January 20 2019
Oregon is joining California's lawsuit, along with more than a dozen other states, against President Donald Trump's halting of payments to insurers under the Obama-era health care law, Oregon's attorney general said Friday.
Ellen Rosenblum said the White House "has made a rash, ill-conceived decision that will have a devastating impact on many vulnerable Oregonians."
"These ACA subsidies are a vital funding source that keep insurance premiums manageable," Rosenblum said, referring to the Affordable Care Act that Trump has tried repeatedly, and failed, to repeal.
The White House says the government cannot legally continue to pay the so-called cost-sharing subsidies because they lack a formal authorization by Congress.
Trump said Friday the subsidies are "almost a payoff" to insurance companies to lift their stock prices instead of helping low-income people afford premiums.
But several attorneys general say Trump is not following federal law in ending a legally mandated system that already is operating.
Jesse O'Brien with the Oregon Public Interest Research Group said the president's orders don't make sense.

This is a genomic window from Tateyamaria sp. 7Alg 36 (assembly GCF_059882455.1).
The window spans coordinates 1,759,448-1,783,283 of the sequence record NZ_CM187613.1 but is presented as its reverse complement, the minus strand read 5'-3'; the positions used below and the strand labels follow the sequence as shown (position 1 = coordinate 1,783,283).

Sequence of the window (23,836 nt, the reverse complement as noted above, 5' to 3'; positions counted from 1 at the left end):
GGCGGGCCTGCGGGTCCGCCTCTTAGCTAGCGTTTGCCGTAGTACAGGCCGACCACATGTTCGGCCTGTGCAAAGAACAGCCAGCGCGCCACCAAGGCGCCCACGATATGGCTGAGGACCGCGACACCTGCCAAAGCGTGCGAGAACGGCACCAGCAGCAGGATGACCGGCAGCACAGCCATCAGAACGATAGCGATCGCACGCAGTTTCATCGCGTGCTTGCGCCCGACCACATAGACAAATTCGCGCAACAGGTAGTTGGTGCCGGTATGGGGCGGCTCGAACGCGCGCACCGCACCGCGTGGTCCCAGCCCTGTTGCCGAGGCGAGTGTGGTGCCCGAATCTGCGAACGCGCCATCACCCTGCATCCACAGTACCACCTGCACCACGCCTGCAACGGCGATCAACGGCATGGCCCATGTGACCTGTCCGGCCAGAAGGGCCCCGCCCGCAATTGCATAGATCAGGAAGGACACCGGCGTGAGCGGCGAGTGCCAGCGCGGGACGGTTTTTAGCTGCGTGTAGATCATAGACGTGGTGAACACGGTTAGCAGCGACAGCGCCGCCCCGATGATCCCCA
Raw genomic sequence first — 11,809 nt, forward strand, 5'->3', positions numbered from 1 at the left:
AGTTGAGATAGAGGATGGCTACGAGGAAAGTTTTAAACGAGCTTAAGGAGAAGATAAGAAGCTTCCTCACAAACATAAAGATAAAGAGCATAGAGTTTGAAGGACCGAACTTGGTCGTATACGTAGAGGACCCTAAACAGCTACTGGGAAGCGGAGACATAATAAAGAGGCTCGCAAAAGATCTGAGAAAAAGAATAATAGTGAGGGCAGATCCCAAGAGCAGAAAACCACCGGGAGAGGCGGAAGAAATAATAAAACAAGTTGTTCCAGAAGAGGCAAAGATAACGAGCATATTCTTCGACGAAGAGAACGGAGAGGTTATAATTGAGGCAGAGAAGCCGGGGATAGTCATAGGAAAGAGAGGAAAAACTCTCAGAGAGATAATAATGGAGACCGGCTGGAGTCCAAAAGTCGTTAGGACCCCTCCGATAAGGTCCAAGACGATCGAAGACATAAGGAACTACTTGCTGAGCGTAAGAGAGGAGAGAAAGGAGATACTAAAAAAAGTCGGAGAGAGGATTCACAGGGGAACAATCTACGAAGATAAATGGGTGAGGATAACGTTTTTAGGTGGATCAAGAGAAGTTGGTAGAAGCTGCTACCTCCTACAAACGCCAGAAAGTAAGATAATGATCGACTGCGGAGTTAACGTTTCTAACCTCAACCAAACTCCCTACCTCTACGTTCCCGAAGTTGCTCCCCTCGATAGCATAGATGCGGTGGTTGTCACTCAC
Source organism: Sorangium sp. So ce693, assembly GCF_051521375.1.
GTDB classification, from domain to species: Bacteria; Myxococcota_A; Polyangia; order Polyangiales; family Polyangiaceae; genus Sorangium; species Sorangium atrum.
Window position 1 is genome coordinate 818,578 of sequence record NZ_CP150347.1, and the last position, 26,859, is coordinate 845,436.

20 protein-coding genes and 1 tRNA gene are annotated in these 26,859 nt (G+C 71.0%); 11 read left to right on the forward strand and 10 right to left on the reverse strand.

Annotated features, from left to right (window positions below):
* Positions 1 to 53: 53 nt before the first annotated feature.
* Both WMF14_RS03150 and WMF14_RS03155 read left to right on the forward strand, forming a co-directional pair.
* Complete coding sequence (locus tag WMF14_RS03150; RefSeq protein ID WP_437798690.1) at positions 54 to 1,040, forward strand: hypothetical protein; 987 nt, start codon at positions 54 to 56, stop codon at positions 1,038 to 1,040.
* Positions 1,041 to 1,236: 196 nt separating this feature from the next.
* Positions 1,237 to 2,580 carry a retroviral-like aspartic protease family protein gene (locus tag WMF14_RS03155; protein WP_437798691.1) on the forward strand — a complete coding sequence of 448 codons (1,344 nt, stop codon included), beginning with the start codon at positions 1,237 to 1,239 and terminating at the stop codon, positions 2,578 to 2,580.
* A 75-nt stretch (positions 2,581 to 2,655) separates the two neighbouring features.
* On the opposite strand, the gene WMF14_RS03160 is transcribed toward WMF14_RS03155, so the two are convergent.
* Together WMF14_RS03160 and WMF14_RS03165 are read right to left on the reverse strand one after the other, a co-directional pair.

"This is a reckless and destructive decision and we hope it doesn't actually come to pass," he said. "If it does, Oregon is going to need to respond in some way to preserve the stability of our health insurance markets."
Washington Attorney General Bob Ferguson has said his team is reviewing the executive order and will use the legal tools available to defend the Affordable Care Act.
Many in Oregon's Congressional delegation have spoken out against the executive order.
"The president has decided to pull out the rug from under families who simply want affordable health care," said Sen. Ron Wyden, D-Oregon, the ranking member of the Senate finance committee.
Rep. Earl Blumenauer, D-Oregon, echoed Wyden.
"This will result in higher premiums, fewer options, and more people without health insurance," he said. "Ultimately, the damage will destabilize insurance for everyone."
Responding to the presidential orders, the Oregon Department of Consumer and Business Services ordered health insurance companies offering plans on HealthCare.gov to increase their approved silver-tier 2018 plan rates by 7.1 percent.
"These rate increases are necessary to ensure the stability of the health insurance market," said Jean Straight, acting DCBS Director. "Oregonians who receive financial assistance through the marketplace will find that premium assistance will also increase, shielding them from most of the increase."
But the agency determined there will be no change for 2017 health plans.
"Oregonians can be assured that their 2017 plan rates and benefits will not change today or through the end of the year," said Straight.